Section: Partnerships and Cooperations
FP7 & H2020 Projects
Every year, software bugs cost hundreds of millions of euros to companies and administrations. Hence, software quality is a prevalent notion and interactive theorem provers based on type theory have shown their efficiency to prove correctness of important pieces of software like the C compiler of the CompCert project. One main interest of such theorem provers is the ability to extract directly the code from the proof. Unfortunately, their democratization suffers from a major drawback, the mismatch between equality in mathematics and in type theory. Thus, significant Coq developments have only been done by virtuosos playing with advanced concepts of computer science and mathematics. Recently, an extension of type theory with homotopical concepts such as univalence is gaining traction because it allows for the first time to marry together expected principles of equality. But the univalence principle has been treated so far as a new axiom which breaks one fundamental property of mechanized proofs: the ability to compute with programs that make use of this axiom. The main goal of the CoqHoTT project is to provide a new generation of proof assistants with a computational version of univalence and use them as a base to implement effective logical model transformation so that the power of the internal logic of the proof assistant needed to prove the correctness of a program can be decided and changed at compile time—according to a trade-off between efficiency and logical expressivity. Our approach is based on a radically new compilation phase technique into a core type theory to modularize the difficulty of finding a decidable type checking algorithm for homotopy type theory. The impact of the CoqHoTT project will be very strong. Even if Coq is already a success, this project will promote it as a major proof assistant, for both computer scientists and mathematicians. CoqHoTT will become an essential tool for program certification and formalization of mathematics.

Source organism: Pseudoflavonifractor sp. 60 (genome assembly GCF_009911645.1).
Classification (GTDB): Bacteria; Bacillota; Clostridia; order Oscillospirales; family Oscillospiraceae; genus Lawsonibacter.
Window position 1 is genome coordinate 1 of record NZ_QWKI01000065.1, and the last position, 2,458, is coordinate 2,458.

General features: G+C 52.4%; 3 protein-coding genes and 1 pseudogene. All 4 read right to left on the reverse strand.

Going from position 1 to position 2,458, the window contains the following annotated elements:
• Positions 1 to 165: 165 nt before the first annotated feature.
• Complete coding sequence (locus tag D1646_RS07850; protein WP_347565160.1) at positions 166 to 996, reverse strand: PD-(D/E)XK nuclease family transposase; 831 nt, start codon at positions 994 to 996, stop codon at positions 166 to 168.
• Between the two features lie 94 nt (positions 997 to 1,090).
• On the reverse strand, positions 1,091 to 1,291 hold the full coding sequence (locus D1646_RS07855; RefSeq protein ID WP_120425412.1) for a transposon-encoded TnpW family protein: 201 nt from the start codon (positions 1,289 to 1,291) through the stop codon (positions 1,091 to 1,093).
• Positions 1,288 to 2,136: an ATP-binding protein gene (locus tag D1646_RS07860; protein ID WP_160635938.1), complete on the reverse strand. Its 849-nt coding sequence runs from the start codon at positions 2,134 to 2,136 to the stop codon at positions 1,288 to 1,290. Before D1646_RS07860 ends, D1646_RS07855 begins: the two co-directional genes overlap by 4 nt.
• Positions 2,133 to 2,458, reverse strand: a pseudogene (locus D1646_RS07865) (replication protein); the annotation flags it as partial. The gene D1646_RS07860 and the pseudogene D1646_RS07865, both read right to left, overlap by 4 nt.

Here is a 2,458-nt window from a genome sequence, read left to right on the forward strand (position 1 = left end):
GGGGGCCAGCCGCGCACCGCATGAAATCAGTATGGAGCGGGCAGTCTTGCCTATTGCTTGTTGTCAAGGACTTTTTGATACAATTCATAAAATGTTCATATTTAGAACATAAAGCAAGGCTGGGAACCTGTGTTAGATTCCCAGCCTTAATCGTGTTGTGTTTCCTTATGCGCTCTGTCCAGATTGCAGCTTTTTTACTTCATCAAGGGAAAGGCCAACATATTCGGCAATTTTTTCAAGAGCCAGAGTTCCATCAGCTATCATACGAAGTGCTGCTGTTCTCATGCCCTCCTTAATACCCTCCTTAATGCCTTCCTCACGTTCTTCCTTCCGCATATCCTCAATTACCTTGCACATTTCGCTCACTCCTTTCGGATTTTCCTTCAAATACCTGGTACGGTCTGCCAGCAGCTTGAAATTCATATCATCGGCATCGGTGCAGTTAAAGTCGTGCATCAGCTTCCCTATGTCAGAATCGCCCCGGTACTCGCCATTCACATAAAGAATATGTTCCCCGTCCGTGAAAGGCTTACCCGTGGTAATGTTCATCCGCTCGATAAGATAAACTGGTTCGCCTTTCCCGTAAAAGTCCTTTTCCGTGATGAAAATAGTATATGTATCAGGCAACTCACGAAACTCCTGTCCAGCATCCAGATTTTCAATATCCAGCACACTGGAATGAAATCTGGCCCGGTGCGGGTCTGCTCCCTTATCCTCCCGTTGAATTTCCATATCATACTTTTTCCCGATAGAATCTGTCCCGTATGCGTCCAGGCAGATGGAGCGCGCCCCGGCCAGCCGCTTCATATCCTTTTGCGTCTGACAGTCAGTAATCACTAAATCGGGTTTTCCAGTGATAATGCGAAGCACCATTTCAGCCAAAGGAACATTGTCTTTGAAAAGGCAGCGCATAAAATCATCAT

The consortium of this European Training Network (ETN) 'BigStorage: Storage-based Convergence between HPC and Cloud to handle Big Data' will train future data scientists in order to enable them and us to apply holistic and interdisciplinary approaches for taking advantage of a data-overwhelmed world, which requires HPC and Cloud infrastructures with a redefinition of storage architectures underpinning them - focusing on meeting highly ambitious performance and energy usage objectives. There has been an explosion of digital data, which is changing our knowledge about the world. This huge data collection, which cannot be managed by current data management systems, is known as Big Data. Techniques to address it are gradually combining with what has been traditionally known as High Performance Computing. Therefore, this ETN will focus on the convergence of Big Data, HPC, and Cloud data storage, ist management and analysis. To gain value from Big Data it must be addressed from many different angles: (i) applications, which can exploit this data, (ii) middleware, operating in the cloud and HPC environments, and (iii) infrastructure, which provides the Storage, and Computing capable of handling it. Big Data can only be effectively exploited if techniques and algorithms are available, which help to understand its content, so that it can be processed by decision-making models. This is the main goal of Data Science. We claim that this ETN project will be the ideal means to educate new researchers on the different facets of Data Science (across storage hardware and software architectures, large-scale distributed systems, data management services, data analysis, machine learning, decision making). Such a multifaceted expertise is mandatory to enable researchers to propose appropriate answers to applications requirements, while leveraging advanced data storage solutions unifying cloud and HPC storage facilities.